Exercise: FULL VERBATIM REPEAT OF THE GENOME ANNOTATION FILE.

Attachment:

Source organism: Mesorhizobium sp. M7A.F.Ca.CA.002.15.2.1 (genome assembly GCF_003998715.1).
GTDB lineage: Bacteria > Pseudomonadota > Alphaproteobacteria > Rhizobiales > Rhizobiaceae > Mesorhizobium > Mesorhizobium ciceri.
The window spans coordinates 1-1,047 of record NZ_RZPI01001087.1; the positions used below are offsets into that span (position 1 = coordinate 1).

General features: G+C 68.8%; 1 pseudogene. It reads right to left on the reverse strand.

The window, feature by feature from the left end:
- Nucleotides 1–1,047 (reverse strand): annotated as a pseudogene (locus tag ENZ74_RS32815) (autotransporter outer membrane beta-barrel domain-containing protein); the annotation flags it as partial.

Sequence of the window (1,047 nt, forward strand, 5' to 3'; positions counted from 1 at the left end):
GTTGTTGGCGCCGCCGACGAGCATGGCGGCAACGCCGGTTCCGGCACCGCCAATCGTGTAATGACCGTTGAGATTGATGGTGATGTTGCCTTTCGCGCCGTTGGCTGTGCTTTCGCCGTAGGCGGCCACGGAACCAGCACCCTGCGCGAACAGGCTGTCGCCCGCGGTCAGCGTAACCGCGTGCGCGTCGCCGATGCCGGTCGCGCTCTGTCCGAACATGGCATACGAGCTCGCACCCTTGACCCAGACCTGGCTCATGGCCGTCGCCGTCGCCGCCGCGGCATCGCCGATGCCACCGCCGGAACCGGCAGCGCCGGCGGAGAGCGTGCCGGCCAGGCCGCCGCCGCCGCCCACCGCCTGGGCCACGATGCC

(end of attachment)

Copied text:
Source organism: Mesorhizobium sp. M7A.F.Ca.CA.002.15.2.1 (genome assembly GCF_003998715.1).
GTDB lineage: Bacteria > Pseudomonadota > Alphaproteobacteria > Rhizobiales > Rhizobiaceae > Mesorhizobium > Mesorhizobium ciceri.
The window spans coordinates 1-1,047 of record NZ_RZPI01001087.1; the positions used below are offsets into that span (position 1 = coordinate 1).

General features: G+C 68.8%; 1 pseudogene. It reads right to left on the reverse strand.

The window, feature by feature from the left end:
- Nucleotides 1–1,047 (reverse strand): annotated as a pseudogene (locus tag ENZ74_RS32815) (autotransporter outer membrane beta-barrel domain-containing protein); the annotation flags it as partial.

Sequence of the window (1,047 nt, forward strand, 5' to 3'; positions counted from 1 at the left end):
GTTGTTGGCGCCGCCGACGAGCATGGCGGCAACGCCGGTTCCGGCACCGCCAATCGTGTAATGACCGTTGAGATTGATGGTGATGTTGCCTTTCGCGCCGTTGGCTGTGCTTTCGCCGTAGGCGGCCACGGAACCAGCACCCTGCGCGAACAGGCTGTCGCCCGCGGTCAGCGTAACCGCGTGCGCGTCGCCGATGCCGGTCGCGCTCTGTCCGAACATGGCATACGAGCTCGCACCCTTGACCCAGACCTGGCTCATGGCCGTCGCCGTCGCCGCCGCGGCATCGCCGATGCCACCGCCGGAACCGGCAGCGCCGGCGGAGAGCGTGCCGGCCAGGCCGCCGCCGCCGCCCACCGCCTGGGCCACGATGCC